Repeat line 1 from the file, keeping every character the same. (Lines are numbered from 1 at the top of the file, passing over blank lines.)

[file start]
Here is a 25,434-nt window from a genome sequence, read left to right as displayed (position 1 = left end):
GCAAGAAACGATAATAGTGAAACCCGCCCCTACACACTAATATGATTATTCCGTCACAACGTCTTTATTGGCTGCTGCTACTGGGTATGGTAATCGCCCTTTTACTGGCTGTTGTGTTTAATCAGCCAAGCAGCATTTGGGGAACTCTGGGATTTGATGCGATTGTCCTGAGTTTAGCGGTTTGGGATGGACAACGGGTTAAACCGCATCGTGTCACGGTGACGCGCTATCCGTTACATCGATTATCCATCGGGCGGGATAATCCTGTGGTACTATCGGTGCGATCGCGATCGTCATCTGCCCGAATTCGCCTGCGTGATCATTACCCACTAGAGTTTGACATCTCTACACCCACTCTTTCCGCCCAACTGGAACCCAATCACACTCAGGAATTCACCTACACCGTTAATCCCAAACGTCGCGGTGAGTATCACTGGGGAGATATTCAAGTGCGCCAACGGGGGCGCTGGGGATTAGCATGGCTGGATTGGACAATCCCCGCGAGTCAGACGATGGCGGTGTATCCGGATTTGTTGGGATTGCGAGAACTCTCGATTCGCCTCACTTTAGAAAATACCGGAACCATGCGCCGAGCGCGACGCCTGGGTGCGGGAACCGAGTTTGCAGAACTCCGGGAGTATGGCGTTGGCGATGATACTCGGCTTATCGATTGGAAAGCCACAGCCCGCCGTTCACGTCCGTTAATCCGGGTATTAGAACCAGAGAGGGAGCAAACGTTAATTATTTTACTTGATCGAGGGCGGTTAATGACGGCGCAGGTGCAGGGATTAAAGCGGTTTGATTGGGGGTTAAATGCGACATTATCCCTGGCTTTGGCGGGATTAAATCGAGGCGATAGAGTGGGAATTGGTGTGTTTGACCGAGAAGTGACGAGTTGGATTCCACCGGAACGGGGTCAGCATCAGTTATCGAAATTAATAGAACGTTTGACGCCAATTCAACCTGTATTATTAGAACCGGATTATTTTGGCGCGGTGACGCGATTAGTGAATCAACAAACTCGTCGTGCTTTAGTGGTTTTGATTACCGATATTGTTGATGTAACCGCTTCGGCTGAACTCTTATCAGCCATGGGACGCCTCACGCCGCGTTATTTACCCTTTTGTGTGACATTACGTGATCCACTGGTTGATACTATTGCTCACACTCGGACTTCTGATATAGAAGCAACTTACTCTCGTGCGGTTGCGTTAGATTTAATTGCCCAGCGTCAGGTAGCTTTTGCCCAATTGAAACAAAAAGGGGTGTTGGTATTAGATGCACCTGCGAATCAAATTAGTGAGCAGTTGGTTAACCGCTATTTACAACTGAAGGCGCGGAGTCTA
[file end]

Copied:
Here is a 25,434-nt window from a genome sequence, read left to right as displayed (position 1 = left end):